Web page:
Over the last couple of years I’ve almost made the mistake of treating the 70.3 World Championships as a different event. Don’t get me wrong it’s a hard race – it’s my biggest race of the year – but this time around I wanted to treat it like every other race. I didn’t want to change up anything. Last year, leading into the 70.3 World’s I made the mistake of changing my training – doing a little bit more, a little bit more hard stuff and obviously it didn’t work out for me. So this year I sat down with my coach, Matt Dixon, and we really based the whole season around the 70.3 Worlds and putting together the best result for me.
Conditions at Mooloolaba can be interesting – it’s actually a surf beach and in the days leading into the race it was quite lumpy, windy and a bit stormy. There wasn’t a huge wave on, but the ocean was choppy. Then we woke up on Sunday morning and it was almost like a lake. There wasn’t even a wave for us to catch leading into the shore. It was actually really nice, the water was clear- it was a beautiful day for the race.
Out of the water and onto the bike
I got off to a good start. Coming from a swim background the swim leg is always something that has come quite naturally to me. It’s nice to have that in the back of my head knowing that I don’t have to work as hard as some of the other guys. I came out of the water second, about 20 seconds behind Josh Amberger. I wasn’t really too concerned considering the pack of guys that were going to be coming out of the water. So I kind of kept a lid on the swim because I didn’t really expect there to be so many guys coming out of the swim so quickly. I was hoping for a pack of less than 10, but it turned out to be a pack of about 20 guys. I was hoping that Reedy was in a pack further back, but he ended up being up front with pretty much all the main players.
When we got out onto the bike with such a big pack it turned into a pretty tactical ride, for me at least. There were a lot of guys jostling for position, trying to stay towards the front to prevent Sebastian Kienle or Andreas Drietz, the strong cyclists, from getting away up the road. The problem is that if they’re up the front and you’re sitting at 20th wheel, if a break happens in the middle of the pack it requires a lot of energy and a lot of work to then bridge around the pack. So for me it almost felt tactical – everybody wanted to stay within the first 5 riders, myself included.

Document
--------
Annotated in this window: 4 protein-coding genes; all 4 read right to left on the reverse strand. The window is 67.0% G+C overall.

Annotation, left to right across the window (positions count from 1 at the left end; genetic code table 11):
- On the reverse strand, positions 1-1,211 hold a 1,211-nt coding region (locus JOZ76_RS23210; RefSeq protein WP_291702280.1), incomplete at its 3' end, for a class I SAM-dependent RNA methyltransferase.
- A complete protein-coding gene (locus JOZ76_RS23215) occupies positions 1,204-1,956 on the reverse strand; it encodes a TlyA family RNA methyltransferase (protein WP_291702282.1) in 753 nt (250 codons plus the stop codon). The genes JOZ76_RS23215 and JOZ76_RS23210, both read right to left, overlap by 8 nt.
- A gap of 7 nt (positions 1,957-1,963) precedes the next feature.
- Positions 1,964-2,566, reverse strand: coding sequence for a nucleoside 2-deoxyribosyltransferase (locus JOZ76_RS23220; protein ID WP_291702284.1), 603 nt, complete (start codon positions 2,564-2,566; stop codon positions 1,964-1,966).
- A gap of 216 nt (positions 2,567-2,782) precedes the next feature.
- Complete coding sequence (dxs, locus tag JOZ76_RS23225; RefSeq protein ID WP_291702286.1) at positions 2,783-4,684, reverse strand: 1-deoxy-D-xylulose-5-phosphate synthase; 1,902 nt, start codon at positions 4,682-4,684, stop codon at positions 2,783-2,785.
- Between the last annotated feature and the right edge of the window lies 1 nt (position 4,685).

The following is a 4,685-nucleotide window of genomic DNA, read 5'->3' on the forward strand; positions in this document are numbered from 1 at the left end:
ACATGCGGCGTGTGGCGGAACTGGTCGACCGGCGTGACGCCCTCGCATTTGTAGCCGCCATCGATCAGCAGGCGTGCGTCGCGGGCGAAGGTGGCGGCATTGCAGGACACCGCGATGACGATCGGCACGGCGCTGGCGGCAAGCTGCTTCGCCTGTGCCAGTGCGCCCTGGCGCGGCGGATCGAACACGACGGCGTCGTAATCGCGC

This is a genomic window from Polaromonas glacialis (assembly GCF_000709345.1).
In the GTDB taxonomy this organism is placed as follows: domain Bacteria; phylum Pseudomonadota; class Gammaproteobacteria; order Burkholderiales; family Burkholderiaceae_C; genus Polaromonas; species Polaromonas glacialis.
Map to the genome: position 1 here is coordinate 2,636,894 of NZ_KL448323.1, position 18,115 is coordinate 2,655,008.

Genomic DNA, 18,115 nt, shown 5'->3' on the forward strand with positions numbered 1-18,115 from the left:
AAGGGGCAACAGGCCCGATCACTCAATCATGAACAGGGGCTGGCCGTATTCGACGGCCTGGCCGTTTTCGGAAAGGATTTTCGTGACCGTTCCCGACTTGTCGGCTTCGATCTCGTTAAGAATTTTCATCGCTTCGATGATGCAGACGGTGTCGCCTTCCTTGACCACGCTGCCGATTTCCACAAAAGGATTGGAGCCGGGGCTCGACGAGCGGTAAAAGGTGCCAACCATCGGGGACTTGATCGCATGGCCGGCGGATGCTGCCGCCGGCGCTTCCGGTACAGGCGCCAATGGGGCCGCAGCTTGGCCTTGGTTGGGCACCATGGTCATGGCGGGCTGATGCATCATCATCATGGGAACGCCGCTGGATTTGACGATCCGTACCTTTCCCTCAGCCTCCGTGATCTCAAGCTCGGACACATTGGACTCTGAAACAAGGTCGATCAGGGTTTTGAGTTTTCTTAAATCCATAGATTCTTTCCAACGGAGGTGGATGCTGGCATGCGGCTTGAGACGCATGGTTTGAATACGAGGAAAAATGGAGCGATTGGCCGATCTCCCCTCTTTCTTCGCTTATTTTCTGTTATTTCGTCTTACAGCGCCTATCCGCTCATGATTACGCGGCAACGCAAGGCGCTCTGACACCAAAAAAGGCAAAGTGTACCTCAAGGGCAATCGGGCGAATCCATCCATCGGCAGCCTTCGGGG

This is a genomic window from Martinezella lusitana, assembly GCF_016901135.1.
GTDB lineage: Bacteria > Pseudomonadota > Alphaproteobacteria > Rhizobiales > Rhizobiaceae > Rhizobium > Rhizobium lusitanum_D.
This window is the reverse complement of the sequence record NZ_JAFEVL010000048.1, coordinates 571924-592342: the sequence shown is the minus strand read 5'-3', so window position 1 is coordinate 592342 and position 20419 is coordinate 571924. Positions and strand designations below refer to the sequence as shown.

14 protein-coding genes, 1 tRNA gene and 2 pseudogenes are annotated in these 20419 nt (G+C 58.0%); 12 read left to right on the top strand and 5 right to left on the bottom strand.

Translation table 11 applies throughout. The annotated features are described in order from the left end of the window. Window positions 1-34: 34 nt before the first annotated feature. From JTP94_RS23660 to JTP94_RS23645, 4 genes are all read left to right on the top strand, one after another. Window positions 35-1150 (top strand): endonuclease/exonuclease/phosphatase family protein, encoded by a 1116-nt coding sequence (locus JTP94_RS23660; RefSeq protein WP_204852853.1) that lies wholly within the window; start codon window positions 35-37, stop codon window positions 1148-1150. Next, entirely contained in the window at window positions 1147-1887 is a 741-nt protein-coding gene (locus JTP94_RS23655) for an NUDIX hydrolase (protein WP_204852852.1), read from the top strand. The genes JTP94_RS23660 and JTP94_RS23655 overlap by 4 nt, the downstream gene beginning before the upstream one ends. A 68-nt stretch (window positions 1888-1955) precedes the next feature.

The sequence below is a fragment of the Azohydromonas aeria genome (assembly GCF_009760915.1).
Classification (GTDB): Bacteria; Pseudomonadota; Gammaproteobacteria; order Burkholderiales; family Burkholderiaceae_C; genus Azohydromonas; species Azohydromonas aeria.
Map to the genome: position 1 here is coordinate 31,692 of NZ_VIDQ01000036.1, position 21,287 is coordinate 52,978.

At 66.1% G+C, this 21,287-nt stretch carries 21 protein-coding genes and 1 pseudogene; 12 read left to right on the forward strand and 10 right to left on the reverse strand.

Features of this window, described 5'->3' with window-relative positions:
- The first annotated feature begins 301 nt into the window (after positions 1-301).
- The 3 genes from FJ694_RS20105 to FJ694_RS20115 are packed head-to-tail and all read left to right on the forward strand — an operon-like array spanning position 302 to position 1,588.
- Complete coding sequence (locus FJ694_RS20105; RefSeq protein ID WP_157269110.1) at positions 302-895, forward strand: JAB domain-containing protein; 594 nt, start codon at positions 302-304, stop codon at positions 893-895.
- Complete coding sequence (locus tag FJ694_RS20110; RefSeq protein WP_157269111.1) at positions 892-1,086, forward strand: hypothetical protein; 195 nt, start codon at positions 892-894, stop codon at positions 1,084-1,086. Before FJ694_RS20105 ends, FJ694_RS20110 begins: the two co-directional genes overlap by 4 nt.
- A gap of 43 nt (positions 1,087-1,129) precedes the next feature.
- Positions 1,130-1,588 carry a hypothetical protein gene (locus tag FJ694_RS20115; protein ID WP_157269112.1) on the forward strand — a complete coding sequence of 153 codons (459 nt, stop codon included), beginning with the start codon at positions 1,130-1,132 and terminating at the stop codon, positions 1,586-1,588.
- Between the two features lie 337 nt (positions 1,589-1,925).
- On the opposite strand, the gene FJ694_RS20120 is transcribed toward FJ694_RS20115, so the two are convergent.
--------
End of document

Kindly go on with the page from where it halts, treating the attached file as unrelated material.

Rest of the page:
Fortunately it wasn’t too physically demanding – I felt really strong on the bike and I just tried to play it safe. The last few races I’ve over-biked and had not much left leading into the run. Matt, my coach, told me the one thing leading into this race was to be patient and back my run. In reality, I was getting a little nervous in that pack of 20 guys, because I think leaving it to a running race is a bit risky, especially when I consider the bike as my strength at the moment.
Bringing it home
It’s fascinating how you have these mental fights with yourself even as you’re racing. However, I’ve been running well in training so I just told myself to be patient and back myself on the run. That’s what I did and I ended up running really well. So it’s all positive for me. I felt awesome on the run. Unfortunately, Tim and Sebastian and those guys were on a slightly higher level than I was in the race, but I gave it everything and ran the best I’ve ever run in a race before, so I can’t ask for any more than that.
After feeling like I’ve mis-fired at the last couple of 70.3 World Championships, it was great to produce a result that I’m really proud of. Sure, it was a 5th and I’ve won a number of 70.3 races before, but this result at the World Champs is definitely my highest achievement so far. I guess I’m proud to get to this level at the age of 26 and know that if I keep my head down I’ve got a bright future in front of me. Certainly this year it all seemed to work out – Matt and I got it right – and there are some lessons we can take into the next few years as far as how we structure the season to produce the best results.
As always, I want to say thanks to my sponsors for believing in me and thanks to the people who love and support me. Triathlon’s an individual sport, but the reality is that performing at an elite level isn’t possible without a huge team of people working behind the scenes. They don’t get the accolades that I get, but they certainly deserve them!